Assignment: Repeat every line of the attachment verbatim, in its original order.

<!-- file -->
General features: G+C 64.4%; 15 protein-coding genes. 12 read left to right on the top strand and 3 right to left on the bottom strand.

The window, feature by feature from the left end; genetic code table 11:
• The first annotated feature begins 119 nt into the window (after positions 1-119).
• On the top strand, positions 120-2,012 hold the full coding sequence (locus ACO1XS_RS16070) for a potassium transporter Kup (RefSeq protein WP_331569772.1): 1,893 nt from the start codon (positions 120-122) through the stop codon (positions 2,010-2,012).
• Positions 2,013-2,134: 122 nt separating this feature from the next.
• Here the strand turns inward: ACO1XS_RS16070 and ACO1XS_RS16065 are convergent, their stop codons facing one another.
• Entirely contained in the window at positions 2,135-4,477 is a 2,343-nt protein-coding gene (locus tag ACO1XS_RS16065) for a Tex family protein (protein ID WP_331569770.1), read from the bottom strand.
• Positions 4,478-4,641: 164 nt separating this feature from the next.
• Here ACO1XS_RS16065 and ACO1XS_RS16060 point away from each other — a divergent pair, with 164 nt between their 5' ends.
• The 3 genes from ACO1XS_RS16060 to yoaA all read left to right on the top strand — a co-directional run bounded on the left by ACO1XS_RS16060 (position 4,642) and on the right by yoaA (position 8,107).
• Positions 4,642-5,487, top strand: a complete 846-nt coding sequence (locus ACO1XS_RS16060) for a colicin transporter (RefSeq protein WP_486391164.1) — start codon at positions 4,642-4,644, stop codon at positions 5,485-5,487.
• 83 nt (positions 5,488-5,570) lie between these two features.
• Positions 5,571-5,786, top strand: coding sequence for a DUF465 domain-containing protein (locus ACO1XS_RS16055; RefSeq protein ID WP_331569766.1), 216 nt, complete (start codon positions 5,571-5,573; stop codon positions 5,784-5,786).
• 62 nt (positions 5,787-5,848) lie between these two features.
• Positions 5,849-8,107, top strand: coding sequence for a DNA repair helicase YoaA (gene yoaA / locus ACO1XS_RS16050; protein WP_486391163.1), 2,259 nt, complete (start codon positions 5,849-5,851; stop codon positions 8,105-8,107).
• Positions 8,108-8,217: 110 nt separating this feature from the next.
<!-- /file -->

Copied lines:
General features: G+C 64.4%; 15 protein-coding genes. 12 read left to right on the top strand and 3 right to left on the bottom strand.

The window, feature by feature from the left end; genetic code table 11:
• The first annotated feature begins 119 nt into the window (after positions 1-119).
• On the top strand, positions 120-2,012 hold the full coding sequence (locus ACO1XS_RS16070) for a potassium transporter Kup (RefSeq protein WP_331569772.1): 1,893 nt from the start codon (positions 120-122) through the stop codon (positions 2,010-2,012).
• Positions 2,013-2,134: 122 nt separating this feature from the next.
• Here the strand turns inward: ACO1XS_RS16070 and ACO1XS_RS16065 are convergent, their stop codons facing one another.
• Entirely contained in the window at positions 2,135-4,477 is a 2,343-nt protein-coding gene (locus tag ACO1XS_RS16065) for a Tex family protein (protein ID WP_331569770.1), read from the bottom strand.
• Positions 4,478-4,641: 164 nt separating this feature from the next.
• Here ACO1XS_RS16065 and ACO1XS_RS16060 point away from each other — a divergent pair, with 164 nt between their 5' ends.
• The 3 genes from ACO1XS_RS16060 to yoaA all read left to right on the top strand — a co-directional run bounded on the left by ACO1XS_RS16060 (position 4,642) and on the right by yoaA (position 8,107).
• Positions 4,642-5,487, top strand: a complete 846-nt coding sequence (locus ACO1XS_RS16060) for a colicin transporter (RefSeq protein WP_486391164.1) — start codon at positions 4,642-4,644, stop codon at positions 5,485-5,487.
• 83 nt (positions 5,488-5,570) lie between these two features.
• Positions 5,571-5,786, top strand: coding sequence for a DUF465 domain-containing protein (locus ACO1XS_RS16055; RefSeq protein ID WP_331569766.1), 216 nt, complete (start codon positions 5,571-5,573; stop codon positions 5,784-5,786).
• 62 nt (positions 5,787-5,848) lie between these two features.
• Positions 5,849-8,107, top strand: coding sequence for a DNA repair helicase YoaA (gene yoaA / locus ACO1XS_RS16050; protein WP_486391163.1), 2,259 nt, complete (start codon positions 5,849-5,851; stop codon positions 8,105-8,107).
• Positions 8,108-8,217: 110 nt separating this feature from the next.